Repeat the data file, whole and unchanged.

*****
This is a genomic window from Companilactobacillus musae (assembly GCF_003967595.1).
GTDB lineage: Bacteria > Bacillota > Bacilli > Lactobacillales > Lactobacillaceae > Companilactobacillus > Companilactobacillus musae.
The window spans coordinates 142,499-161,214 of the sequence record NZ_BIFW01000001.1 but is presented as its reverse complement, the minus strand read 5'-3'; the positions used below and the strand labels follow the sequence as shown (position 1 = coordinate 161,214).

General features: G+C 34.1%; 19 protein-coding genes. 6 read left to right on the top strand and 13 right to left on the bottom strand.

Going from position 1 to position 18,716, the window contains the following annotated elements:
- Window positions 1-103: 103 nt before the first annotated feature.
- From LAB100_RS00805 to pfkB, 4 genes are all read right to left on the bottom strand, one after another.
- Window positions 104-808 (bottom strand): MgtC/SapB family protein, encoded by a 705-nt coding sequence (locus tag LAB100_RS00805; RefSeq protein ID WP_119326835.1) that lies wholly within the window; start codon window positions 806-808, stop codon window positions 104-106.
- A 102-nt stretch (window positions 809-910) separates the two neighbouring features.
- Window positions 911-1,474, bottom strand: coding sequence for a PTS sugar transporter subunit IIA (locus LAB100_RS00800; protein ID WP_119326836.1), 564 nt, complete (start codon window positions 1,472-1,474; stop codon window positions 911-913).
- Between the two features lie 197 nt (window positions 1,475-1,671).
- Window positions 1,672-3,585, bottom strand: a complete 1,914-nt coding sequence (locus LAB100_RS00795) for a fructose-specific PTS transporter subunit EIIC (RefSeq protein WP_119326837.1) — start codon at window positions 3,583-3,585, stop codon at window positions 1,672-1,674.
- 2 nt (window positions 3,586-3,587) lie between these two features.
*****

This is a genomic window from Companilactobacillus musae (assembly GCF_003967595.1).
GTDB lineage: Bacteria > Bacillota > Bacilli > Lactobacillales > Lactobacillaceae > Companilactobacillus > Companilactobacillus musae.
The window spans coordinates 142,499-161,214 of the sequence record NZ_BIFW01000001.1 but is presented as its reverse complement, the minus strand read 5'-3'; the positions used below and the strand labels follow the sequence as shown (position 1 = coordinate 161,214).

General features: G+C 34.1%; 19 protein-coding genes. 6 read left to right on the top strand and 13 right to left on the bottom strand.

Going from position 1 to position 18,716, the window contains the following annotated elements:
- Window positions 1-103: 103 nt before the first annotated feature.
- From LAB100_RS00805 to pfkB, 4 genes are all read right to left on the bottom strand, one after another.
- Window positions 104-808 (bottom strand): MgtC/SapB family protein, encoded by a 705-nt coding sequence (locus tag LAB100_RS00805; RefSeq protein ID WP_119326835.1) that lies wholly within the window; start codon window positions 806-808, stop codon window positions 104-106.
- A 102-nt stretch (window positions 809-910) separates the two neighbouring features.
- Window positions 911-1,474, bottom strand: coding sequence for a PTS sugar transporter subunit IIA (locus LAB100_RS00800; protein ID WP_119326836.1), 564 nt, complete (start codon window positions 1,472-1,474; stop codon window positions 911-913).
- Between the two features lie 197 nt (window positions 1,475-1,671).
- Window positions 1,672-3,585, bottom strand: a complete 1,914-nt coding sequence (locus LAB100_RS00795) for a fructose-specific PTS transporter subunit EIIC (RefSeq protein WP_119326837.1) — start codon at window positions 3,583-3,585, stop codon at window positions 1,672-1,674.
- 2 nt (window positions 3,586-3,587) lie between these two features.